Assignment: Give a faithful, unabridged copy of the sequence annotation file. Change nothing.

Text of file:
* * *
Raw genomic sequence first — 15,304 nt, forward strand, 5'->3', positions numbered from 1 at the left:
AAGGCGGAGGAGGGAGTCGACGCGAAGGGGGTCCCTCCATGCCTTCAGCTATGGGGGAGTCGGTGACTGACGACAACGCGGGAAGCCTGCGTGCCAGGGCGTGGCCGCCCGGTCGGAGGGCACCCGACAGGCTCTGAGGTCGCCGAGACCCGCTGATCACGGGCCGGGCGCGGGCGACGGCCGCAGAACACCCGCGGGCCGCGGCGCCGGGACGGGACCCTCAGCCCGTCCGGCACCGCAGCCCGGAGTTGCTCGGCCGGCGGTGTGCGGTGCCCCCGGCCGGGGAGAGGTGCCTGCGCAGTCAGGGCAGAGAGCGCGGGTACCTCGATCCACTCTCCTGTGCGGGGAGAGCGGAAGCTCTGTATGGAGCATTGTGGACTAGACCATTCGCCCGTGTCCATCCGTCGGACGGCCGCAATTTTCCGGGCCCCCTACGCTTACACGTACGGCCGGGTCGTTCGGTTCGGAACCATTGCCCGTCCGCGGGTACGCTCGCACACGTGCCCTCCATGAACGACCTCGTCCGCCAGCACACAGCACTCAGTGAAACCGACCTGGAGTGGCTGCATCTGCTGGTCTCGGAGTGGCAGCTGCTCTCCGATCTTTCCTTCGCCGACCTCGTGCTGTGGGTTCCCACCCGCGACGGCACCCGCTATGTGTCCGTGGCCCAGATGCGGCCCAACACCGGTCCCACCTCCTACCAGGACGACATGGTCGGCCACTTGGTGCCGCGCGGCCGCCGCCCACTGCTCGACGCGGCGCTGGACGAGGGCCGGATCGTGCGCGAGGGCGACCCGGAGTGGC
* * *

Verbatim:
Raw genomic sequence first — 15,304 nt, forward strand, 5'->3', positions numbered from 1 at the left:
AAGGCGGAGGAGGGAGTCGACGCGAAGGGGGTCCCTCCATGCCTTCAGCTATGGGGGAGTCGGTGACTGACGACAACGCGGGAAGCCTGCGTGCCAGGGCGTGGCCGCCCGGTCGGAGGGCACCCGACAGGCTCTGAGGTCGCCGAGACCCGCTGATCACGGGCCGGGCGCGGGCGACGGCCGCAGAACACCCGCGGGCCGCGGCGCCGGGACGGGACCCTCAGCCCGTCCGGCACCGCAGCCCGGAGTTGCTCGGCCGGCGGTGTGCGGTGCCCCCGGCCGGGGAGAGGTGCCTGCGCAGTCAGGGCAGAGAGCGCGGGTACCTCGATCCACTCTCCTGTGCGGGGAGAGCGGAAGCTCTGTATGGAGCATTGTGGACTAGACCATTCGCCCGTGTCCATCCGTCGGACGGCCGCAATTTTCCGGGCCCCCTACGCTTACACGTACGGCCGGGTCGTTCGGTTCGGAACCATTGCCCGTCCGCGGGTACGCTCGCACACGTGCCCTCCATGAACGACCTCGTCCGCCAGCACACAGCACTCAGTGAAACCGACCTGGAGTGGCTGCATCTGCTGGTCTCGGAGTGGCAGCTGCTCTCCGATCTTTCCTTCGCCGACCTCGTGCTGTGGGTTCCCACCCGCGACGGCACCCGCTATGTGTCCGTGGCCCAGATGCGGCCCAACACCGGTCCCACCTCCTACCAGGACGACATGGTCGGCCACTTGGTGCCGCGCGGCCGCCGCCCACTGCTCGACGCGGCGCTGGACGAGGGCCGGATCGTGCGCGAGGGCGACCCGGAGTGGC